* You are viewing the archive for September, 2017

Review – The Occupant by Jane Draycott

The Occupant by Jane Draycott. Carcanet Press, 64 pp. £9.99

These quietly beautiful, profoundly unsettling poems neither present puzzles nor tell you what to think; they ask you to dwell on them and in them imaginatively, letting their resonances and suggestions accumulate in your mind. This is made a pleasure by their formal grace. Phrase by phrase, they make clear, vivid, evocative statements, but as wholes they resist resolving into settled impressions or rounding off into paraphrasable conclusions. Each is charged with hidden depths, elliptical connections and startling changes of tack. They take you on long journeys in a few words. … Continue Reading

Review – James Sheard’s The Abandoned Settlements

James Sheard, The Abandoned Settlements, 64 pp, £9.99, Jonathan Cape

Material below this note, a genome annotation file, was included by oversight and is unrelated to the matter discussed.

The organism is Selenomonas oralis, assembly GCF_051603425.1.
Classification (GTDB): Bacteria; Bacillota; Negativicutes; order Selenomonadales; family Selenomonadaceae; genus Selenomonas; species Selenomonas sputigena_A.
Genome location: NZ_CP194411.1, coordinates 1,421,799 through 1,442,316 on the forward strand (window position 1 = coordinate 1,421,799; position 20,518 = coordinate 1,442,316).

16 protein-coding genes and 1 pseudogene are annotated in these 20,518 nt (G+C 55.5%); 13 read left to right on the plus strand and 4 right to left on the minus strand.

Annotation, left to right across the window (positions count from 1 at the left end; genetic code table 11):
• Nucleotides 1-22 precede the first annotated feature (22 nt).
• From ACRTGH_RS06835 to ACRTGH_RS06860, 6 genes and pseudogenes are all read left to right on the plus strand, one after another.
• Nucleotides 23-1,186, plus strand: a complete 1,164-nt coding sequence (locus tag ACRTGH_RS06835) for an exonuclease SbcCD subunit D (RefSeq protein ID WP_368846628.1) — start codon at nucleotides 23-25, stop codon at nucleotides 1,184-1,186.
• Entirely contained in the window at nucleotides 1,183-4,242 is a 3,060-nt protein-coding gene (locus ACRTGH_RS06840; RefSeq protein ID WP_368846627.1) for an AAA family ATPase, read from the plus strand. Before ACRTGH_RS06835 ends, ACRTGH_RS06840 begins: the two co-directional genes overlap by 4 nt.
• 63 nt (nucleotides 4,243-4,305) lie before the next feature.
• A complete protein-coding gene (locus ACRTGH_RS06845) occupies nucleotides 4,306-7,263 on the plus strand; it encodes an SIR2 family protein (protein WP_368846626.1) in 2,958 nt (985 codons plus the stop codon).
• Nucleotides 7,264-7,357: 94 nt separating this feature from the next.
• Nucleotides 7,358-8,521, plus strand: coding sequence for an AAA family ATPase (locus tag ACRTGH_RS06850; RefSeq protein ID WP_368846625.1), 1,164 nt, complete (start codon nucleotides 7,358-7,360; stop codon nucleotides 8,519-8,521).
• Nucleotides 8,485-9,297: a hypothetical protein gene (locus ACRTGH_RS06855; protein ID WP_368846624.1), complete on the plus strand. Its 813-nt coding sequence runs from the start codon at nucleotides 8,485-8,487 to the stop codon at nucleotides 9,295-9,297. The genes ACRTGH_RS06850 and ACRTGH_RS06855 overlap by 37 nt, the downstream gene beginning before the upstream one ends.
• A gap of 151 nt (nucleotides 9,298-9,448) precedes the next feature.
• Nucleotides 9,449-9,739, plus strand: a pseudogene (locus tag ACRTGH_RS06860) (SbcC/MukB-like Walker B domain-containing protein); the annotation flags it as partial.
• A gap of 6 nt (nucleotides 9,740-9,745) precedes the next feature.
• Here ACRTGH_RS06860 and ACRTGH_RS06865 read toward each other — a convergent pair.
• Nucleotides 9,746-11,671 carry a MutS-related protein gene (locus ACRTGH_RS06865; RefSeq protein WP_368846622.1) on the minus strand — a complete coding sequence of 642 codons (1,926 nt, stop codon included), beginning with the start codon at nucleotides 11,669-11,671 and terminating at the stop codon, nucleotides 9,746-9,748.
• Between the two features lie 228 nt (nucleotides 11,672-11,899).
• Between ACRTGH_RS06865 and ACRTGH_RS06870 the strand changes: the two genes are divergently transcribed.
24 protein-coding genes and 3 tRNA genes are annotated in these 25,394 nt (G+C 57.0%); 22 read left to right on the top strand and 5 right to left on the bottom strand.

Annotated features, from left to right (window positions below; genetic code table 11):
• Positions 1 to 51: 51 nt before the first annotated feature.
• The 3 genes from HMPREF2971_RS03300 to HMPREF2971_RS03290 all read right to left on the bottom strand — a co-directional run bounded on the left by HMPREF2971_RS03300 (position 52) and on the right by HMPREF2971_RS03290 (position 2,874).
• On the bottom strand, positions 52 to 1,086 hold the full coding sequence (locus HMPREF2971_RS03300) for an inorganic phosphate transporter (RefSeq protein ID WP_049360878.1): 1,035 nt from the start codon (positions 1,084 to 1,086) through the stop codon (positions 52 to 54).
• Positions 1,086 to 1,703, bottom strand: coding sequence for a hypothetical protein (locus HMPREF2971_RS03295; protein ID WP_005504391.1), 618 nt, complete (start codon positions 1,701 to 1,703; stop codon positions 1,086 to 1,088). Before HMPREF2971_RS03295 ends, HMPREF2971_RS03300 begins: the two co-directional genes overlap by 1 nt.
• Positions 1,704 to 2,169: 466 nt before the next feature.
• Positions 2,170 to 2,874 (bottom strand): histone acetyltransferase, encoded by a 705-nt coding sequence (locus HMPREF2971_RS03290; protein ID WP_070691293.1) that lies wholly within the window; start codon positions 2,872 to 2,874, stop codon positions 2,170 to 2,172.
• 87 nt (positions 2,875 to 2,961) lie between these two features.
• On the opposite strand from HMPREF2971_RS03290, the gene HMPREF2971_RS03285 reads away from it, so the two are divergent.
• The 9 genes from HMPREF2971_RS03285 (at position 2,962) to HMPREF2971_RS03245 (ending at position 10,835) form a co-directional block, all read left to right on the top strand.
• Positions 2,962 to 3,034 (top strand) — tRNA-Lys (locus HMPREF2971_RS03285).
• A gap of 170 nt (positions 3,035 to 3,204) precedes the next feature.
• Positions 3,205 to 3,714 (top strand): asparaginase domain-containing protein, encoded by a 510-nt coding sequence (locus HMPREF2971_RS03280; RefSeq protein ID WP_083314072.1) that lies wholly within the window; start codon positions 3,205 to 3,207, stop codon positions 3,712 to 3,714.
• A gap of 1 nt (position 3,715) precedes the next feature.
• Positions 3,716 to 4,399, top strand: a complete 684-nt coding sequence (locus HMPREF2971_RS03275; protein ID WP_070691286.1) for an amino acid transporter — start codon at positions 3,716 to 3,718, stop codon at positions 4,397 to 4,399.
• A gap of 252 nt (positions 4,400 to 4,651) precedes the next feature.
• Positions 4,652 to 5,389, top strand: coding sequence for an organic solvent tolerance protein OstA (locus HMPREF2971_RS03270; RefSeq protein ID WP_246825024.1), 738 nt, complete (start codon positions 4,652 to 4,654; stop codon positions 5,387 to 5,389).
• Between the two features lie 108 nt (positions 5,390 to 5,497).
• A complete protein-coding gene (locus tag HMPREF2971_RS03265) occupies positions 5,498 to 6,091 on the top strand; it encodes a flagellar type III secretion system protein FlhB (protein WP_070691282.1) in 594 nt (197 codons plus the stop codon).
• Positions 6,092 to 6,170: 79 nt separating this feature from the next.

Sheard’s intense lyrical subjectivity contrasts with both Longley and Clifton. Most of the poems in The Abandoned Settlements involve the ending of a relationship. Many are haunted by other losses, personal or cultural. In some the break-up of the relationship is central; in others, like the fine title poem, there’s a wider focus and a looser weave of analogies between different scenes of physical dereliction and different places where lost love is remembered. This is one of many poems that display Sheard’s gifts in the orchestration of sound and rhythm, … Continue Reading

Review – Michael Longley’s Angel Hill

Michael Longley, Angel Hill, 80 pp, £10.00, Jonathan Cape, 20 Vauxhall Bridge Rd, London SW1V 2SA

From the first words of Angel Hill you know you’re in the hands of a master. Joyfully rehearsing old themes and landscapes, Longley brings an ever-finer touch to their expression. The opening poem, addressed to Fleur Adcock, is typical: yet another celebration of an old friendship, yet another celebration of an artist, yet another poem about wild flowers and birds, it’s also completely fresh and alive in itself. Like all these poems, it’s humane and profoundly civilised, remarkable for its ability to hold in balance … Continue Reading